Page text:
If you’ve ever wanted to travel to the moon, consider a trip to far-northern India. There, in Ladakh, Keith Bain touches down in another world
On a rocky outcrop atop Tsemo Hill, I sat beneath strings of prayer flags fluttering in the breeze. The light was sharp, the air clear and thin, and my eyes transfixed by the strange, numinous beauty of the surrounding landscape. Rising up in all directions, the peaks of tall mountains tipped by snow loomed high above the grey- and dun-streaked desert, etching a jagged line against the blue sky.
It was a scene at odds with my usual image of India, which always involves a riot of colours so bold and intense that they strike me like a hallucination. Wedged in between Tibet and the Kashmir Valley, and tucked into the folds of the Karakoram and Greater Himalaya mountain ranges, this time-trapped pocket of northern India (known affectionately as Little Tibet) feels more like the surface of the moon than anything that belongs here on Earth.
Below my feet sprawled Leh, the Ladakhi frontier town that fans out from the base of the hill. It segued into an oasis of fields and leafy groves that formed a shock of emerald against the outline of barren desert. When such colours do appear amid the desert’s pallor, they are wondrous, even magical to behold. Such was the effect of the burgundy robes of the young monk who suddenly materialised, singing out the standard, sing-song Ladakhi greeting.
‘Julay,’ he said, his weathered, ruddy face consumed by a toothy grin.
‘Julay,’ I sang back.
And then he pointed at my camera and said the strangest thing: ‘Selfie?’
Having smiled and posed and made cheesy peace signs with his fingers, he gripped my shoulders for a hug with his free arm and I clicked the moment for posterity. Soon, we were old friends and he grabbed my hand and gestured for me to follow him along the path to the crumbling monastery that keeps watch across the Indus Valley, from its precarious perch on the cliff-edge high above Leh. He showed me around the tumbledown religious fortress, ceremoniously unlocking and then relocking each door using ancient keys from the enormous bunch he kept on a chain around his waist. Finally, he led me into a dishevelled courtyard and disappeared for a while, returning with a steaming pot of salty yak-butter tea, the drink of choice in a place that’s snowed under and frozen for most of the year.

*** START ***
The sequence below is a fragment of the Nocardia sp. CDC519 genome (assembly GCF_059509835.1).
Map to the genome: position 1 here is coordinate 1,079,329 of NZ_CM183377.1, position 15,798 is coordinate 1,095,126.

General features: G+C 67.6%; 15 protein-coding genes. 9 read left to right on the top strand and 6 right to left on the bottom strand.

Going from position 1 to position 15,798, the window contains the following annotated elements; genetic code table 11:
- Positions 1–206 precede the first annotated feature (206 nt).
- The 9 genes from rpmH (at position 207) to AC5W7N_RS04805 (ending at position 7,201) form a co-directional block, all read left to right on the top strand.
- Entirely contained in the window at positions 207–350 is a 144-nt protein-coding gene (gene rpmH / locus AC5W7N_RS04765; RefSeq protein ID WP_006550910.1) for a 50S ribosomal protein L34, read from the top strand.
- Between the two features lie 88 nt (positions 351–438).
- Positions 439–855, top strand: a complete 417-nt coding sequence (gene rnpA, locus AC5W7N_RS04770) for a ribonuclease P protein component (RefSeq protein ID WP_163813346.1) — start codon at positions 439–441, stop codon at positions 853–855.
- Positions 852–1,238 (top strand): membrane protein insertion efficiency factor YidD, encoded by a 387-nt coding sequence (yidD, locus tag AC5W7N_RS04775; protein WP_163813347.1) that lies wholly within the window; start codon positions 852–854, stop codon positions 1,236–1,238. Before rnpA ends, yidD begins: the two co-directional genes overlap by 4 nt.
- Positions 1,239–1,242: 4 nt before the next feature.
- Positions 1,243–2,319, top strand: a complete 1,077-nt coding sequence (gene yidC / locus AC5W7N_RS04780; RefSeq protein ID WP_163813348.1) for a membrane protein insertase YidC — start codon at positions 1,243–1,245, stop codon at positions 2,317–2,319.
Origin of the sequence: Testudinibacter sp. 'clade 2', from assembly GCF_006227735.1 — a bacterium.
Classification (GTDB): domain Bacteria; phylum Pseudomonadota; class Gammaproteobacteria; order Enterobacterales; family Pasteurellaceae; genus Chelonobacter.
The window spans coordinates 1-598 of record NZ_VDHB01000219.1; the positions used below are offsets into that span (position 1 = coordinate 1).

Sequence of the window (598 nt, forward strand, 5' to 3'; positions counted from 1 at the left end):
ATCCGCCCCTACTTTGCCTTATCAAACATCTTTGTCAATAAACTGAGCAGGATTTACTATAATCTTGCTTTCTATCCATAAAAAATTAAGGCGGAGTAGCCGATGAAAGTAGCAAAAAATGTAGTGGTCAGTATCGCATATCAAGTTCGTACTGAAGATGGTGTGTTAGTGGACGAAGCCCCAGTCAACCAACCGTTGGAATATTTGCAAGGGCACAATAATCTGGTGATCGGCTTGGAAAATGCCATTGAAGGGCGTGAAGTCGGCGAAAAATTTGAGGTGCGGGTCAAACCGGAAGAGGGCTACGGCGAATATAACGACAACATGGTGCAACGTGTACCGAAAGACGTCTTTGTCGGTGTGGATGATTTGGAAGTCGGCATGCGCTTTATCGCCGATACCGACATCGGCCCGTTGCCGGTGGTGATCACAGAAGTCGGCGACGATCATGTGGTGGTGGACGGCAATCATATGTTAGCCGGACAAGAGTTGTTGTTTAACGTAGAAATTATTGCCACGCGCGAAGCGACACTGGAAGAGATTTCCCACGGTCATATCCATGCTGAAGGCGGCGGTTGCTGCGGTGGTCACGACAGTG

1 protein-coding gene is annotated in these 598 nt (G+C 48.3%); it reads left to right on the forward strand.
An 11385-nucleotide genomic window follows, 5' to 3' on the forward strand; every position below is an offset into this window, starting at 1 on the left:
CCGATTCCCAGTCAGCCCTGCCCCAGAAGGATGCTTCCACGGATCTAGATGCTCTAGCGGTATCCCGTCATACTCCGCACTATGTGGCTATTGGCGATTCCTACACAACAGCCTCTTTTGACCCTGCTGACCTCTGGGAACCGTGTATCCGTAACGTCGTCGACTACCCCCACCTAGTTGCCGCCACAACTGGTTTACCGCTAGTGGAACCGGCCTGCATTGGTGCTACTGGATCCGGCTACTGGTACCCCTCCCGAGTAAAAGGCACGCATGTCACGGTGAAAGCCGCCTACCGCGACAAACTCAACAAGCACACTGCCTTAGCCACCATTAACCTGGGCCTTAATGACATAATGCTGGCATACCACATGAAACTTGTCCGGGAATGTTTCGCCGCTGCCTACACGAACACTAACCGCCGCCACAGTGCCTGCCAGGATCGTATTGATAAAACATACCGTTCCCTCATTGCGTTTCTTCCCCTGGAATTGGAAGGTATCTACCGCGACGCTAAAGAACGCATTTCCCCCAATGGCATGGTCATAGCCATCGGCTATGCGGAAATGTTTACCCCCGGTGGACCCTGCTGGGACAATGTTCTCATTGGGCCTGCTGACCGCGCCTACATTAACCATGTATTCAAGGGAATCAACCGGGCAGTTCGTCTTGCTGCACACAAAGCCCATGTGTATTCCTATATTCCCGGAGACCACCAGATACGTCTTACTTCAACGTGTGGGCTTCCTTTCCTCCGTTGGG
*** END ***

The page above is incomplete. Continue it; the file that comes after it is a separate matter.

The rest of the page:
After several rounds of tea and more photographs, the monk made gestures that it was time for him to attend to his duties, and then disappeared into the ruins.
A steep pathway took me down the hill past the uninhabited Leh Palace, a nine-storey miniature rendition of Lhasa’s Potala Palace that looms above the city like some frayed fairy-tale relic. Below the palace, somewhere near the main mosque, I entered a different kind of time warp as I tumbled into the labyrinth of Leh’s old quarter, a disorganised cluster of narrow cobblestoned streets, ancient mud homes, and low-vaulted tunnels. Once a bustling trading post on the legendary Silk Road, Leh is now brimming with antiques stores, internet cafes, English-language book- shops, guest houses converted from old family homes, and small hotels built in a style that fuses Ladakhi tradition with Western expectations – no one goes without indoor plumbing these days.
Leh was originally a market for traders traversing the challenging caravan routes to Yarkand and Kashgar. The Silk Road brought Buddhist travellers and traders, and today their descendants comprise Leh’s local majority, supplemented by carpet salesmen and shopkeepers from Kashmir, and throngs of tourists who circle the main bazaar, shopping for Tibetan prayer wheels, copper teapots, and jewellery fashioned from turquoise, coral and amber.
At its northern outskirts, Leh quickly transforms into countryside. Gone are the shops and eager sellers – instead, I found green fields sprinkled with bright yellow blossoms, gentle streams trickling past squat stone walls, and cute, box-shaped Ladakhi houses with quaint little vegetable gardens and apricots drying on the roof. Here, I shared choruses of ‘Julay, julay, julay’ with half-bent women in homespun cassock-style dresses, twiddling their prayer beads as they sauntered along
the dusty lanes.
The next day, I rose with the sun and took a guide for a visit to Thikse, a busy monastery half-an-hour’s drive south of Leh. We drove through the countryside, passing avenues of sun-faded prayer flags fluttering at holy sites, and hillsides dotted with chortens, or stupas, commemorative white-washed shrines shaped similarly
to chess pawns.
Thikse, a 12-storey monastery complex with whitewashed temples and tapering walls, sits atop a craggy peak like some medieval sculpture that has erupted from the earth. Inside, we sat at the back of the prayer hall and listened as the monks’ deep-resonant murmurings gave rise to some strange and mystical force.